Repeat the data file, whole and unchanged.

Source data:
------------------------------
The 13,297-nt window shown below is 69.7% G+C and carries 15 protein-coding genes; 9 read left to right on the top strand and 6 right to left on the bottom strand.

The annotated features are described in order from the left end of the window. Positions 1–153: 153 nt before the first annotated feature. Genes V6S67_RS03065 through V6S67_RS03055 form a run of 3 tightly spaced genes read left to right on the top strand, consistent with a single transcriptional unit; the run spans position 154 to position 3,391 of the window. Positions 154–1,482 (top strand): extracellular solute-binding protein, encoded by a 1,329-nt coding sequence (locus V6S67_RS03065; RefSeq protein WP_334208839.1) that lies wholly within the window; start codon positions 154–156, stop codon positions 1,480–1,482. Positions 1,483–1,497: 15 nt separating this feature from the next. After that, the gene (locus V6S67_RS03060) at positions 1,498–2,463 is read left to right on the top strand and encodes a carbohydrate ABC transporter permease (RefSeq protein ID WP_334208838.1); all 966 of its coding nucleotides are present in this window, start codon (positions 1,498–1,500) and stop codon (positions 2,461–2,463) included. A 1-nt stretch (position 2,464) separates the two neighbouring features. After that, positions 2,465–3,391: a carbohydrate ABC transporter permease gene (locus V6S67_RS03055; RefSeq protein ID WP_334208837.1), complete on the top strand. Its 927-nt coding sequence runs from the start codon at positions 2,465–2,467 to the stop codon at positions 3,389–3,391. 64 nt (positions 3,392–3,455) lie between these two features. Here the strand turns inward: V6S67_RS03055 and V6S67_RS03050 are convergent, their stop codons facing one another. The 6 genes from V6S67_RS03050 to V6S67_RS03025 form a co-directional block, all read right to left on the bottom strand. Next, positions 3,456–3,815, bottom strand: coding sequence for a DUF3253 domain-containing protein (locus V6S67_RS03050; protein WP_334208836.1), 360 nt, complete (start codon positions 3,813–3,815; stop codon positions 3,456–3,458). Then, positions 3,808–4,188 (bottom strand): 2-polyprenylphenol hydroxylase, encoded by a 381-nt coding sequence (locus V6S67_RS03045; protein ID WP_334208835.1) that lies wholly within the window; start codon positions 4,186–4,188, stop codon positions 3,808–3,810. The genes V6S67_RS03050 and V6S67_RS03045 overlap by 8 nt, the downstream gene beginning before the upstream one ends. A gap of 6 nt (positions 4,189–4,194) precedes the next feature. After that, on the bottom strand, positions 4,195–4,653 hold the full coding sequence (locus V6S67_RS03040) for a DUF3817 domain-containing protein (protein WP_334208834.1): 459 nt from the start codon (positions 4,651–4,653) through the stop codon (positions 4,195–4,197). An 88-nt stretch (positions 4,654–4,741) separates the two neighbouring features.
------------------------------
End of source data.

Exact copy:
The 13,297-nt window shown below is 69.7% G+C and carries 15 protein-coding genes; 9 read left to right on the top strand and 6 right to left on the bottom strand.

The annotated features are described in order from the left end of the window. Positions 1–153: 153 nt before the first annotated feature. Genes V6S67_RS03065 through V6S67_RS03055 form a run of 3 tightly spaced genes read left to right on the top strand, consistent with a single transcriptional unit; the run spans position 154 to position 3,391 of the window. Positions 154–1,482 (top strand): extracellular solute-binding protein, encoded by a 1,329-nt coding sequence (locus V6S67_RS03065; RefSeq protein WP_334208839.1) that lies wholly within the window; start codon positions 154–156, stop codon positions 1,480–1,482. Positions 1,483–1,497: 15 nt separating this feature from the next. After that, the gene (locus V6S67_RS03060) at positions 1,498–2,463 is read left to right on the top strand and encodes a carbohydrate ABC transporter permease (RefSeq protein ID WP_334208838.1); all 966 of its coding nucleotides are present in this window, start codon (positions 1,498–1,500) and stop codon (positions 2,461–2,463) included. A 1-nt stretch (position 2,464) separates the two neighbouring features. After that, positions 2,465–3,391: a carbohydrate ABC transporter permease gene (locus V6S67_RS03055; RefSeq protein ID WP_334208837.1), complete on the top strand. Its 927-nt coding sequence runs from the start codon at positions 2,465–2,467 to the stop codon at positions 3,389–3,391. 64 nt (positions 3,392–3,455) lie between these two features. Here the strand turns inward: V6S67_RS03055 and V6S67_RS03050 are convergent, their stop codons facing one another. The 6 genes from V6S67_RS03050 to V6S67_RS03025 form a co-directional block, all read right to left on the bottom strand. Next, positions 3,456–3,815, bottom strand: coding sequence for a DUF3253 domain-containing protein (locus V6S67_RS03050; protein WP_334208836.1), 360 nt, complete (start codon positions 3,813–3,815; stop codon positions 3,456–3,458). Then, positions 3,808–4,188 (bottom strand): 2-polyprenylphenol hydroxylase, encoded by a 381-nt coding sequence (locus V6S67_RS03045; protein ID WP_334208835.1) that lies wholly within the window; start codon positions 4,186–4,188, stop codon positions 3,808–3,810. The genes V6S67_RS03050 and V6S67_RS03045 overlap by 8 nt, the downstream gene beginning before the upstream one ends. A gap of 6 nt (positions 4,189–4,194) precedes the next feature. After that, on the bottom strand, positions 4,195–4,653 hold the full coding sequence (locus V6S67_RS03040) for a DUF3817 domain-containing protein (protein WP_334208834.1): 459 nt from the start codon (positions 4,651–4,653) through the stop codon (positions 4,195–4,197). An 88-nt stretch (positions 4,654–4,741) separates the two neighbouring features.